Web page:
A Night in Old Mexico (2014)

20 May


Smith’s Verdict: ***1/2

Reviewed by Tanner Smith

The premise for “A Night in Old Mexico” goes like this—an ex-rancher who’s lost his South Texas land to the banks is about to live in a trailer park when he, along with his visiting grandson, takes off for a fun, exciting night across the border, where he runs into a series of mishaps involving crooks, a bounty hunter, and a bag of money that winds up in his possession. If that sounds a bit old-fashioned, it was originally written by “Lonesome Dove” alum Bill Wittliff as a “Lonesome Dove” episode more than 30 years ago. Now that it’s finally made in the 2010s, I’m not sure I could tell you which parts were updated in the final draft of the script. But in the spirit of things, I don’t think I care very much.

“A Night in Old Mexico” is a gritty, well-made thriller made even better by the leading performance of Robert Duvall. Duvall has always been one of those actors who puts his all into everything he’s in and clearly has fun doing whatever he has to do. The story itself is fine and fairly timeless, but it’s Duvall who gives the movie its backbone. He turns in a strong performance as Red Bovie. He’s an ex-rancher whose South Texas spread has been set up for foreclosure, since the cattle has died and his son ran off years ago, leaving him with nothing and no one to help him. Along comes his grandson, Gally (Jeremy Irvine), whom he hasn’t met before and who shows up for a visit. He shows up the day Red is supposed to move into a tiny trailer park.

When Red and Gally show up at the trailer park, Red quickly realizes it’s not for him and hurriedly speeds away, with Gally in the front seat. They head down to Mexico for a long night of drinking and partying. Along the way, they pick up a couple of rowdy hitchhikers, who, as we saw in a prologue, have already committed murder and have taken a bag of money. Red kicks them out when they drink too much of his beer, which means they now unknowingly possess the bag.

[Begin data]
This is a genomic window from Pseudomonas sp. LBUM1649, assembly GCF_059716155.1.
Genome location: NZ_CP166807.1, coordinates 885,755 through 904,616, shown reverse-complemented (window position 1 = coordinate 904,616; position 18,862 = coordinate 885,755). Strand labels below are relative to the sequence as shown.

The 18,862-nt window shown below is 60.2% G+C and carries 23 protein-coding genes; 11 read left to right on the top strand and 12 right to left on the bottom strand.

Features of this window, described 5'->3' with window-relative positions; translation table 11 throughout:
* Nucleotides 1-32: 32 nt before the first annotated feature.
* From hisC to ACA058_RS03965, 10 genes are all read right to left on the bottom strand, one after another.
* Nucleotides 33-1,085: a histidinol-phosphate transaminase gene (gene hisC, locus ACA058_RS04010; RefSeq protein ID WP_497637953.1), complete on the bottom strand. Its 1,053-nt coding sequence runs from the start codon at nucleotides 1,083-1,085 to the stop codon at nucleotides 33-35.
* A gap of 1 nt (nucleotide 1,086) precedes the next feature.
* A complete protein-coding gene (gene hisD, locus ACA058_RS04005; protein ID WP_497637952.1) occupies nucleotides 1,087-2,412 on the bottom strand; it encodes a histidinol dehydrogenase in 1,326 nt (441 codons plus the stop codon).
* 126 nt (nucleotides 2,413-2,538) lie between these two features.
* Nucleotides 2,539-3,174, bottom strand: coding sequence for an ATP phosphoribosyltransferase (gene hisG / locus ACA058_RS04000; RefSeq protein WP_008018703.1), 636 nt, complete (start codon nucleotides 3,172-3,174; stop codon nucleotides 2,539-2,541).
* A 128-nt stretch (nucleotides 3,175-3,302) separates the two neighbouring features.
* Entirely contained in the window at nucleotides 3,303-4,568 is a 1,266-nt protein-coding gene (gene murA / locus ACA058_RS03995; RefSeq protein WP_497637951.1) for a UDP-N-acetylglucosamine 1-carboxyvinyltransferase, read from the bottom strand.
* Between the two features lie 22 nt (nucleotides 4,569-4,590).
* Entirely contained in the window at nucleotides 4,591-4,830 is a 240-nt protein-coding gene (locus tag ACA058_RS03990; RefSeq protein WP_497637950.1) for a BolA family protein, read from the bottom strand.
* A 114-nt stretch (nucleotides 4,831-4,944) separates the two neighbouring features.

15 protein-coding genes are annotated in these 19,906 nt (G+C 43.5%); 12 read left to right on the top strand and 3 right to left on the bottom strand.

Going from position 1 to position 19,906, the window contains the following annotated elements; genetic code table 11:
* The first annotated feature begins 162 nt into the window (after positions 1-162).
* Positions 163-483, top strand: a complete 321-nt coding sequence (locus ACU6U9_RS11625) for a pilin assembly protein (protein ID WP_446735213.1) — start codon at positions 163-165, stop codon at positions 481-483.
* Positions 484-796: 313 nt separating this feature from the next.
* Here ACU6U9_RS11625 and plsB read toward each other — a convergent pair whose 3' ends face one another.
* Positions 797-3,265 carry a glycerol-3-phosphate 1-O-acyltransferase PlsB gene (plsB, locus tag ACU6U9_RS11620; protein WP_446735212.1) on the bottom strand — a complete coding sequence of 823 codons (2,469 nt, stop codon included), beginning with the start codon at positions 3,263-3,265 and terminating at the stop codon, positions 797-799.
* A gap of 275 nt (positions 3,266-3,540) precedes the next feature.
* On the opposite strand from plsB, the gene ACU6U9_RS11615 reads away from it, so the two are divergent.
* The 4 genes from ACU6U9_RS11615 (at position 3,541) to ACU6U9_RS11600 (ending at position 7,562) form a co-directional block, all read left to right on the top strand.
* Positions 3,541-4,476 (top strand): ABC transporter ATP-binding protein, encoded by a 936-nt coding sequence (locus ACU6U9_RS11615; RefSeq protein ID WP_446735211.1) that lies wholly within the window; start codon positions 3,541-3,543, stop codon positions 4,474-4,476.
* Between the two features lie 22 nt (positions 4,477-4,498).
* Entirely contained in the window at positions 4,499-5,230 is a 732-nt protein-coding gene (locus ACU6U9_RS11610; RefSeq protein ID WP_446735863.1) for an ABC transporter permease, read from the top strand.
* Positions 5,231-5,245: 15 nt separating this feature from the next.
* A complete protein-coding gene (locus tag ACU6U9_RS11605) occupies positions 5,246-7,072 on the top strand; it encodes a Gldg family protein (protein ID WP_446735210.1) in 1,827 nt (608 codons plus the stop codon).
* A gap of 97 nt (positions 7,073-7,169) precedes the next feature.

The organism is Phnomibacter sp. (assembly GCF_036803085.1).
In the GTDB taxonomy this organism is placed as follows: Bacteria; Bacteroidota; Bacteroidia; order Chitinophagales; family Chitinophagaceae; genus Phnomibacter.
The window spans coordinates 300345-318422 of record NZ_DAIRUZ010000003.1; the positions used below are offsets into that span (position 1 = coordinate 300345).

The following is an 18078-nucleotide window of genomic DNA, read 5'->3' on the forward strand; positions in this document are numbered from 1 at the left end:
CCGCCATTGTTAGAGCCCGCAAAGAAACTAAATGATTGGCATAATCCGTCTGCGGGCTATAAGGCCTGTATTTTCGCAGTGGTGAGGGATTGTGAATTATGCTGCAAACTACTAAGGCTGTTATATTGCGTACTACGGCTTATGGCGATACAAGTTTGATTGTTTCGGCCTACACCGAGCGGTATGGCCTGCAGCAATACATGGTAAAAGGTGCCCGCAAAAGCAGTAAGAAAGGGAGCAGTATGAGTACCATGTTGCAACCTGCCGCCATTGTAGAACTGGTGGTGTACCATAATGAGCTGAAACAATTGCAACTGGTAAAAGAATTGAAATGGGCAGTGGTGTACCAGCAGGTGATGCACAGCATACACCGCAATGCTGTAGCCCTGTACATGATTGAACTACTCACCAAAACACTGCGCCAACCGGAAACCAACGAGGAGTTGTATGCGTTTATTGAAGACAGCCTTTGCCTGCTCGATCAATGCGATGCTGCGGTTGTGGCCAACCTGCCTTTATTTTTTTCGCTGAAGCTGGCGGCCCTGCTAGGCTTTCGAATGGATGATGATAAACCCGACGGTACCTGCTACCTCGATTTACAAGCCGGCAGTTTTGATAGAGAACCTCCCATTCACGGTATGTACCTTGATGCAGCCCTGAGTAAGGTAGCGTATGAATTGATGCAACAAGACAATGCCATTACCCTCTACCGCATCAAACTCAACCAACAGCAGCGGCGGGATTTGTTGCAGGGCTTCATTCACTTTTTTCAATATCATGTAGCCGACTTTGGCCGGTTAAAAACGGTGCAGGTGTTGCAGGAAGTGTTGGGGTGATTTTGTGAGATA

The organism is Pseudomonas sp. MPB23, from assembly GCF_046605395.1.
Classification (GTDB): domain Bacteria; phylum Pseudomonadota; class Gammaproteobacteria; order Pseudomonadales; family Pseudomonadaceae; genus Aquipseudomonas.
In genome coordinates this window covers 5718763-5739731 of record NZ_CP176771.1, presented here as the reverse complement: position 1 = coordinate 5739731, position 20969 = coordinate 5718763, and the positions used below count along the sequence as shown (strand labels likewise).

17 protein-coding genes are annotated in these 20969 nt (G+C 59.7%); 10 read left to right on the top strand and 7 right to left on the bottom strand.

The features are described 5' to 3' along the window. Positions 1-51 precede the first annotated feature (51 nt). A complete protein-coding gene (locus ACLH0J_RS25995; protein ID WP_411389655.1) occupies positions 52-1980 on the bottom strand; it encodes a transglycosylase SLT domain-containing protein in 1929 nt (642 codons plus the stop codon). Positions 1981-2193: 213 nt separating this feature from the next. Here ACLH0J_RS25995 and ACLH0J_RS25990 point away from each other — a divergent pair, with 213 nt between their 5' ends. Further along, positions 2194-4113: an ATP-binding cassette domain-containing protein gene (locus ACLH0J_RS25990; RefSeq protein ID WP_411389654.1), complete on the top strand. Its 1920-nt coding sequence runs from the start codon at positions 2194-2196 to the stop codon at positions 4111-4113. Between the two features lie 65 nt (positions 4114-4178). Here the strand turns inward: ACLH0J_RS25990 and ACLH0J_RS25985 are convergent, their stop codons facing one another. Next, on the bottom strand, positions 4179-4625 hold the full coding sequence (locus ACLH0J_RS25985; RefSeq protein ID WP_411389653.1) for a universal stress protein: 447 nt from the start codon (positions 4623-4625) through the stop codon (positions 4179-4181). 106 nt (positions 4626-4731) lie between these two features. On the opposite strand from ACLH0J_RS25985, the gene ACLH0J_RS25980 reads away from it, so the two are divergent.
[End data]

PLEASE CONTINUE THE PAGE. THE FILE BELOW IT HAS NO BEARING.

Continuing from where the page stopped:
In Mexico, Red roams the village and streets, looking for some action, with Gally reluctantly in tow. As the night continues, they befriend a down-on-her-luck singer (Angie Cepeda) but eventually realize what they’ve been holding onto and that there are people out there who want it back. And wouldn’t you know it—they happen to be nearby.

Something I really liked about “A Night in Old Mexico” was that I couldn’t predict from one situation to the next what would happen. There are many twists and turns the story takes, especially with the villains because there’s surprisingly more than the two hitchhikers. When the thriller aspects kicked in, I was curious to see where it was going, especially if this Red Bovie character was involved. He is an interesting character, and Robert Duvall does a great job at bringing him to life. He’s gruff but sensitive too. He has a heart of gold but also a knack for finding excitement and trouble. Sometimes he’s not entirely likable but you can see why he acts one way or another.

The scene that lets you know right away that Duvall still has that quality that made him a star. It’s a scene early on in which he sits alone in a barn and contemplates suicide. He talks to God while he struggles to pull the trigger on his revolver. You can see he’s a man who feels like he’s hit rock-bottom and that God has abandoned him. You can also see why he would need a good night out.

I enjoyed “A Night in Old Mexico” for what it did with its premise and for turning out a neat thrill ride. But more importantly, I enjoyed the film for Robert Duvall. Without the character and Duvall playing him, the film would’ve been merely okay. There are probably too many villains, only half of which are interesting; we don’t get to know the singer very well, except that she’s standoffish and presumably downtrodden; and come on—what did Red do for her that was different from every other guy that leers at her? Was it because of his age? Was it because he was Robert Duvall? But those are just nitpicks. I recommend “A Night in Old Mexico.”

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